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A dummy load is a device used to simulate an electrical load, usually for testing purposes. In radio a dummy antenna is connected to the output of a radio transmitter and electrically simulates an antenna, to allow the transmitter to be adjusted and tested without radiating radio waves. In audio systems a dummy load is connected to the output of an amplifier to electrically simulate a loudspeaker, allowing the amplifier to be tested without producing sound. Load banks are connected to electrical power supplies to simulate the supply's intended electrical load for testing purposes.
In radio this device is also known as a dummy antenna or a radio frequency termination. It is a device used in place of an antenna to aid in testing a radio transmitter. It is substituted for the antenna while adjusting the transmitter, so that no radio waves are radiated, so that the transmitter does not interfere with other radio transmitters during the adjustments.  If a transmitter is tested without a load attached to its output terminals such as an antenna or a dummy load, the power will be reflected back into the transmitter, often overheating and damaging it. Also, if a transmitter is adjusted without a load, it will operate differently as compared with a load, and the adjustments may be incorrect.
The dummy load ordinarily should be a pure resistance; the amount of resistance should be the same as the impedance of the antenna or transmission line that is used with the transmitter (usually 50 Ω or 75 Ω). The radio energy that is absorbed by the dummy load is converted to heat. A dummy load must be chosen or designed to tolerate the amount of power that can be delivered by the transmitter. 
When testing audio amplifiers, it is common to replace the loudspeaker with a dummy load, so that the amplifier's handling of large power levels can be tested without actually producing intense sound. The simplest is a resistor bank to simulate the voice coil's resistance.
For loudspeaker simulation, a more complex network is more accurate, however, as actual loudspeakers are reactive and non-linear. There are many designs for loudspeaker simulators, which emphasize different characteristics of the actual speaker, such as the voice coil's inductance, mechanical suspension compliance, and cone mass.
There are also dummy loads for power supplies, known as load banks. These may be used, for example, for factory and in-service testing of standby generators. A load bank may be used to stabilize a power system in case of loss of load, for example, on an isolated wind or mini-hydro plant.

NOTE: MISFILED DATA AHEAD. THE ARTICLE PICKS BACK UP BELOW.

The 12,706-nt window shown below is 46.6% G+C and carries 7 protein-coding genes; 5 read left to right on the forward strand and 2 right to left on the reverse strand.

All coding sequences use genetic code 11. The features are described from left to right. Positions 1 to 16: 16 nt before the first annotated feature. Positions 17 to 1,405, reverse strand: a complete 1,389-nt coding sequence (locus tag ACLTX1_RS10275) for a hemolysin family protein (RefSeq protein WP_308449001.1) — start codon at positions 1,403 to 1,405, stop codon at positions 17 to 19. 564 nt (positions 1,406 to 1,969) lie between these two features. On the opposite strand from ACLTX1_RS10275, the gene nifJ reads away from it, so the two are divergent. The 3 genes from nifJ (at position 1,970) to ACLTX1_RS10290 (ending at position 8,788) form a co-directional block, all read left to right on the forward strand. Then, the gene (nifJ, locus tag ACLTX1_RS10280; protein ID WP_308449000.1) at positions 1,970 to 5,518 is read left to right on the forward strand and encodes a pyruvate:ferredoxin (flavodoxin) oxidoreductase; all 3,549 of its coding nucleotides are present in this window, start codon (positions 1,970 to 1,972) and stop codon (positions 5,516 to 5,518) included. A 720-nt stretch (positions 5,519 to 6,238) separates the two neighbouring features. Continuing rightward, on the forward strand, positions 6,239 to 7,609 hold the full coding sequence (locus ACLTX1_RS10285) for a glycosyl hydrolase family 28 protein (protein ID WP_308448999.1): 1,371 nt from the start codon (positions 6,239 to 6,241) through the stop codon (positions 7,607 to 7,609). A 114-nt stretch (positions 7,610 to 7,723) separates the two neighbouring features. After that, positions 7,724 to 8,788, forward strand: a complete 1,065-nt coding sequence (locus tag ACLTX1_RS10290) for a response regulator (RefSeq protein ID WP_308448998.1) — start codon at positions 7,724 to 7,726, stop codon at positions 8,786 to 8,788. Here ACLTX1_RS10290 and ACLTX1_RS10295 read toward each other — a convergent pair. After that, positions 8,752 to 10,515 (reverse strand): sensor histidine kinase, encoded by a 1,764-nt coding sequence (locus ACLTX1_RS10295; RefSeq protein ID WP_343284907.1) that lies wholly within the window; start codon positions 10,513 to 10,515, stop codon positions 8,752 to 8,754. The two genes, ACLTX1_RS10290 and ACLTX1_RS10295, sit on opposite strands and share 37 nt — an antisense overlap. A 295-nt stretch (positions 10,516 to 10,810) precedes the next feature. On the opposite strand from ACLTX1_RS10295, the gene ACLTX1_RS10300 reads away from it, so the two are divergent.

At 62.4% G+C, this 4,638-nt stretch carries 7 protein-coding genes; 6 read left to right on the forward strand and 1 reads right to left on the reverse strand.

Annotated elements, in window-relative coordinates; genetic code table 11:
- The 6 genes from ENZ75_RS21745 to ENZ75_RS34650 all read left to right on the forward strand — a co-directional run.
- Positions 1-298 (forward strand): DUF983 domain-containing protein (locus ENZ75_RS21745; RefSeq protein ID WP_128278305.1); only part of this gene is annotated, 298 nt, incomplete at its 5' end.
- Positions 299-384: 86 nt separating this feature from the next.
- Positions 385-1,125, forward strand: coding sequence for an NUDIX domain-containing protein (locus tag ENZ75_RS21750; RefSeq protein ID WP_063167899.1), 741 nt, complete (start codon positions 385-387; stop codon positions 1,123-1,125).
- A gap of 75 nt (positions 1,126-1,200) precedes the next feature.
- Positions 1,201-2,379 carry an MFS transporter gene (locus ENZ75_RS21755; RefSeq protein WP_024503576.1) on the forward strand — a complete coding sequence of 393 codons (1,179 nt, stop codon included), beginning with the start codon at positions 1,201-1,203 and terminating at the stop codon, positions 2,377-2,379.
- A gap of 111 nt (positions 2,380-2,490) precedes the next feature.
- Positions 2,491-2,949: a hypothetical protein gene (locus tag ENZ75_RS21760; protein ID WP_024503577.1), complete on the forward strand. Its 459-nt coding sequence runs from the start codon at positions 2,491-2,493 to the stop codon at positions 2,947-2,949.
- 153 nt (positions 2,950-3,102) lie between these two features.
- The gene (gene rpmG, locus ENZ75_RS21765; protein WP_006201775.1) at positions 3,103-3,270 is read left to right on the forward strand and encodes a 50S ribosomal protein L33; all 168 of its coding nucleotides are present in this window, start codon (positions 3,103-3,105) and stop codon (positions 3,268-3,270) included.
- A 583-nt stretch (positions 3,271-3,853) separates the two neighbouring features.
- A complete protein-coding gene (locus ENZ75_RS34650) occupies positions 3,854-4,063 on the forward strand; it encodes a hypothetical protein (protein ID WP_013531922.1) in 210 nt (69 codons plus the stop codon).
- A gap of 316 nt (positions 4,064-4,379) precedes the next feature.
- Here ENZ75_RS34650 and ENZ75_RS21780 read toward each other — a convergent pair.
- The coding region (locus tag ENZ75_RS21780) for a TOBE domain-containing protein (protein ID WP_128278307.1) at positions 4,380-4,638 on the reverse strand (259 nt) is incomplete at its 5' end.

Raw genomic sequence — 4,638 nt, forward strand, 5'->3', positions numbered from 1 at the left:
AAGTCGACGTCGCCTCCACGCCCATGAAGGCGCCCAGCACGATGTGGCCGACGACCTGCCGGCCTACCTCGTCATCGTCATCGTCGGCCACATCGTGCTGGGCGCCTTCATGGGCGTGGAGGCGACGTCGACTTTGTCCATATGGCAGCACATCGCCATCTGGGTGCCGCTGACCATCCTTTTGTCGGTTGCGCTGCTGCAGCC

An electronic load (or e-load) is a device or assembly that simulates loading on an electronic circuit. It is used as substitute for a conventional ohmic load resistor.
As counterpart to a current source, the electronic load is a current sink. When loading a current source with a fixed resistor one can set one determined load current by the connected load resistor. The characteristic of the electronic load is that the load current can be set and varied in a defined range. The load current is regulated electronically.
The electronic load consumes electric energy and in most cases transforms it into heat. Fans or water-cooled elements are used as coolers. Under certain conditions, energy-recycling into the public power supply system is also possible.
Electronic loads are used in diverse applications, particularly for the test of power supplies, batteries, solar and fuel cells, generators. AC loads are used to test transformers, uninterruptible power supplies (UPS) or onboard power supplies. The equipment and power spectrum of such electronic loads begins with simplest circuits consisting in general of a potentiometer for current setting and a transistor circuit for power transforming. Further developed electronic loads supply several operating modes, in most cases constant current, voltage, power and resistance. Nowadays, the equipment may be controlled by a PLC or remotely by a PC. Settings and measured values such as input voltage and actual load current are indicated on a display.
- Kleinschmidt, Kirk, ed. (1990). ARRL Handbook for the Radio Amateur. Newington, Connecticut: American Radio Relay League. pp. 25–21 through 25–23.
- Kleinschmidt, Kirk, ed. (1990). ARRL Handbook for the Radio Amateur. Newington, Connecticut: American Radio Relay League. pp. 25–21.
- Kleinschmidt, Kirk, ed. (1990). ARRL Handbook for the Radio Amateur. Newington, Connecticut: American Radio Relay League. pp. 34–22 through 34–28.
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- Speaker impedance - ePanorama.net